Brittney Griner, welcome to stardom – well, the WNBA version at least.
Everyone has predicted it throughout the year, and with one turnaround baseline jumper, over two-time MVP Candace Parker mind you, the WNBA and world have officially added the stamp of approval that Brittney Griner is a star no matter what level she’s playing at.
What an exciting game three -- clearly one of the most enjoyable and competitive games of the year. You add the stakes to that and you’ve got an instant classic. So many playmakers and stars on the floor for each team, there was no way to know who would step up.
All game it was a back-and-forth battle, each team taking the other team’s best punch. Parker on the layup, Taurasi answers with a big shot, Harding to the hole -- what a spin move -- this was basketball at its finest.
One factor that made the game so special is that everyone played great. All of the stars that lined the court last night came and made plays at crucial points. Well, Griner was relatively quiet but when you close the show like she did then it supersedes everything else. More on that later, but yes, everyone showed up when the lights were on.
One player who it was encouraging to see play well was Kristi Toliver. She’d been dreadful shooting the ball in the first two games. She had made a measly four of 22 shots coming into this pivotal matchup and it got so bad that Toliver, one of the best pure shooters in the league, was passing up wide open jump shots because she lost her confidence. Never thought I’d see that day.
But those shooting woes were a distant memory in game three. She was aggressive, relentless and all in all, effective, not to mention she had a sweet third-period buzzer-beating jump shot that electrified Staples Center.
A similar story could be told about Mercury’s shooting guard DeWanna Bonner, who had a tough time getting the ball to drop the first two games but was dynamic in this big decisive win. With her size, ballhandling ability and shooting range Bonner creates a matchup nightmare for virtually every team they face.
Bonner found so many ways to score. Three-point shots, layups, step-throughs…she had it all going. The only criticism with her is that she typically never sees a shot she doesn’t like. Deep in the game on some very crucial possessions, the ball got stuck in her hands with the shot clock winding down and she chunked up a few long, very long, three-point shots that really didn’t come close.
This is where Bonner could be so much more effective and efficient: Avoid the easy route by just shooting a three. Instead drive the ball and get to the hole or to the line from a foul even though her thin frame may make her averse to getting in there and taking contact. Bonner shot the ball 19 times Monday, and on the bright side she hit eight. On the not so bright side, how do you shoot the ball 19 times and not go to the line one time? Even the worst referees are going to give you some calls if you’re aggressive enough to go in the lane a few times.
Bonner could be a true star in the league, but she has to use that 6-4 frame for more than seeing over defenders for a three-point shot. But regardless, she played a heck of a game for the Mercury in the big win, and her doubleteam on Parker on the final L.A. possession was excellent defense.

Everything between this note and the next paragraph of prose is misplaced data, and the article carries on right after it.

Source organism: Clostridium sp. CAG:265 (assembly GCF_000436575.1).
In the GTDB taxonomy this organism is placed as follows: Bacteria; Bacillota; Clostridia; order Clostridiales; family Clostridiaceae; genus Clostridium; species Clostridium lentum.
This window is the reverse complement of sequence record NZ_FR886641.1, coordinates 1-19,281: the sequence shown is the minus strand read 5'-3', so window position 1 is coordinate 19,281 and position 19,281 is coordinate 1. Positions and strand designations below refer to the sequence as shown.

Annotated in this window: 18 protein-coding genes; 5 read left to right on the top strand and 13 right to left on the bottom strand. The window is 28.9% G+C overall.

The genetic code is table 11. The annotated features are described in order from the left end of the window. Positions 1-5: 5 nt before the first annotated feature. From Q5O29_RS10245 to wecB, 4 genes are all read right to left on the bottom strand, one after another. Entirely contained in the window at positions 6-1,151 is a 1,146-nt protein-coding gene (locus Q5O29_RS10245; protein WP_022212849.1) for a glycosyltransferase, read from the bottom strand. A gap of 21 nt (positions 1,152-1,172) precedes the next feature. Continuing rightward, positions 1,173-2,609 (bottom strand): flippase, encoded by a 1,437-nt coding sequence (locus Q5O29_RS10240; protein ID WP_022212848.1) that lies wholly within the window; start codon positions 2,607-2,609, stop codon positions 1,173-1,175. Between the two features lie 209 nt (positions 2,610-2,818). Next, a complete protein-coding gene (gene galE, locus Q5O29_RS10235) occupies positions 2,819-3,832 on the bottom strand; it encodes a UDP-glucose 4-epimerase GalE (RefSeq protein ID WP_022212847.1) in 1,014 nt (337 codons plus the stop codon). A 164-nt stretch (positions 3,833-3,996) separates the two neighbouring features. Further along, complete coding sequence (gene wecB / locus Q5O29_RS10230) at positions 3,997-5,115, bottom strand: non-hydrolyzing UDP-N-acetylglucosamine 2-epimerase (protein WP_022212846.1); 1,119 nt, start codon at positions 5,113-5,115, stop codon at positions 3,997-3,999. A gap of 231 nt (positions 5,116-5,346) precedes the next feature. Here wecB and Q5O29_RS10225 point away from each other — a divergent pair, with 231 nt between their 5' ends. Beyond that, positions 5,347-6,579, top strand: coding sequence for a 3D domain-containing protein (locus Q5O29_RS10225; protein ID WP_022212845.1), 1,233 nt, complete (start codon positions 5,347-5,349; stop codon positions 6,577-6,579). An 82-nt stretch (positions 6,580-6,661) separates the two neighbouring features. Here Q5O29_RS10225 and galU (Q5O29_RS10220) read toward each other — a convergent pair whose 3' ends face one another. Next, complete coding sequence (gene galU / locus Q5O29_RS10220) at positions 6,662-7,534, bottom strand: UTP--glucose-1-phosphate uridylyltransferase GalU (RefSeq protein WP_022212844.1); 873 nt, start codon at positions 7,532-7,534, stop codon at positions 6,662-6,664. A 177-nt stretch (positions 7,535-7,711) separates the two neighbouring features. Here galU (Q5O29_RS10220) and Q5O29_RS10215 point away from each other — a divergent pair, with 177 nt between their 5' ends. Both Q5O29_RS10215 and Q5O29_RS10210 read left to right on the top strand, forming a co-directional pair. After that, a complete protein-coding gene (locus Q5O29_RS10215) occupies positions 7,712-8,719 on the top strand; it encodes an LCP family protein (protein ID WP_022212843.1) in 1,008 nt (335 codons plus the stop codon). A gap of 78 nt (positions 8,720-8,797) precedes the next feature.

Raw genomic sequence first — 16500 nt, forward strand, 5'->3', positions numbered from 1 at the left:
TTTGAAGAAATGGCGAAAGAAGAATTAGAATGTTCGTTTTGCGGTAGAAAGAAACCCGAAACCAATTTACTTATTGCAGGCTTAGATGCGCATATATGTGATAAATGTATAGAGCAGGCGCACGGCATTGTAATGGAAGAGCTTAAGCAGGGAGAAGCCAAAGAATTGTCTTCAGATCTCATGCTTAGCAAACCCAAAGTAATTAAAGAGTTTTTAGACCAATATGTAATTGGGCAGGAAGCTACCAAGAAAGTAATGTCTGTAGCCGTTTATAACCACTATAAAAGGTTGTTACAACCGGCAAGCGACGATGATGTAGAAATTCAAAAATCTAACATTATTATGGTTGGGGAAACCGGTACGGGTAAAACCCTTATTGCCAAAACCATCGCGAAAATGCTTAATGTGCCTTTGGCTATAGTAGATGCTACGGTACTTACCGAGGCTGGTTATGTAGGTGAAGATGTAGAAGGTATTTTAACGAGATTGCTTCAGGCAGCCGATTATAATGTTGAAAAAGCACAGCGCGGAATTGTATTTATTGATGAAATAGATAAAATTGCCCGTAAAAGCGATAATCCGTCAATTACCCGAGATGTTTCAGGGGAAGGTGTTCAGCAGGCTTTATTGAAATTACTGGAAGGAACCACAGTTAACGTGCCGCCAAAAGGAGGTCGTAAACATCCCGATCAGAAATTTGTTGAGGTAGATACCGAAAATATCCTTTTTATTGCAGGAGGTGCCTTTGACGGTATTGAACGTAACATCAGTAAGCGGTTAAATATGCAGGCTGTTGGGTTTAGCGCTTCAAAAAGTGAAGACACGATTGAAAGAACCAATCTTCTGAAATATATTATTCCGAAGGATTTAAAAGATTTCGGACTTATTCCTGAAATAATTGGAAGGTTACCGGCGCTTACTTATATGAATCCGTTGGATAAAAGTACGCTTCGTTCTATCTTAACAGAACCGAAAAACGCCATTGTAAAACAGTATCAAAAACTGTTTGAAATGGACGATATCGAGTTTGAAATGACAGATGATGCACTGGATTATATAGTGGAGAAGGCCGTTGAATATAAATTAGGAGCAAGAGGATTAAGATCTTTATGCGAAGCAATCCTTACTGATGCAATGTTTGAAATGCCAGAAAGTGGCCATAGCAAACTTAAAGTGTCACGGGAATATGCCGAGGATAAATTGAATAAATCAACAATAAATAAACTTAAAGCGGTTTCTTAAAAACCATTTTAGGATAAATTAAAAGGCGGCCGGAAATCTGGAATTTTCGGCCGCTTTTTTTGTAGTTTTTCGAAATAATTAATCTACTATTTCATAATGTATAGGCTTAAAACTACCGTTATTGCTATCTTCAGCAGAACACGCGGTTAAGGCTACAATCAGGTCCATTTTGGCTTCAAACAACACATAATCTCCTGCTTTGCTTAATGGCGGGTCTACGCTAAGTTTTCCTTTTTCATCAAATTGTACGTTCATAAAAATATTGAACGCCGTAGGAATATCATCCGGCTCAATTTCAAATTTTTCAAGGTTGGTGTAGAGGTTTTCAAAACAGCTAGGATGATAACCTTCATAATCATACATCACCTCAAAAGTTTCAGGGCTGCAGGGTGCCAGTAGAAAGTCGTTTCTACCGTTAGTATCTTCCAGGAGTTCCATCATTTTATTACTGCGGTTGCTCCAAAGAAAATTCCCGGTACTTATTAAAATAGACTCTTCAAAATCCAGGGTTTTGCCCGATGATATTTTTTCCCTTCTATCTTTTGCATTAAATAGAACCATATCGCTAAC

Bonner, Diana Taurasi and Candice Dupree carried the team for much of the game. Taurasi and Dupree ran the pick-and-roll like a work of art, and even though it seems it would work better with the 6-8 Griner, she doesn’t have the range yet to be very effective running it. Griner is better receiving the ball on the block as well as being down there already to gather herself to get the rebound.
Still, we all know Griner was the real star, the superstar of the night -- what a performance. Yes, I said performance, not shot.
People have said that she didn’t have that great of a game but what people have to understand is that she doesn’t get shots. She only shot the ball six times last night, and made three of them. For the series she’s 12 for 21, a fantastic shooting percentage (57.1 percent). In a way, the Mercury don’t need her to shoot because they have so much firepower, but then again when you have a player THAT effective then get her the rock. Taurasi, then Griner, then everyone else.
It’s so interesting to watch what happens when the pressure is at its peak. That’s when you separate the good players from the stars, and the stars from the superstars. How do they handle the pressure? Granted you’re not going to make every shot or win every game, but again it’s more of how the player handles that bright light shining on them. I must say that as I watched those last few minutes, the Sparks looked nervous, really nervous.
Go back and watch their last few possessions and watch how frantic many of their players are as they pass the ball. The pressure clearly affected them, and even though Parker got a layup on an inbounds play when they had to have it to take the lead back, they got nothing out of their final possession.
Griner, though, relished the moment, knew the MVP was on her and still turned around so simply and put the ball up. It was the rookie who ate the pressure for dessert -- virtuoso! What a shot, what a player.
Next up for Griner, Taurasi, Dupree and company? A gargantuan matchup with Seimone Augustus, Maya Moore, Lindsey Whalen and the three-time Western Conference champion Minnesota Lynx.
Just when you thought it couldn’t get any better, huh? Love it!
- Analysis: Dream find focus in game three
- Analysis: A tale of two series
- Griner's late bucket sends Mercury to West finals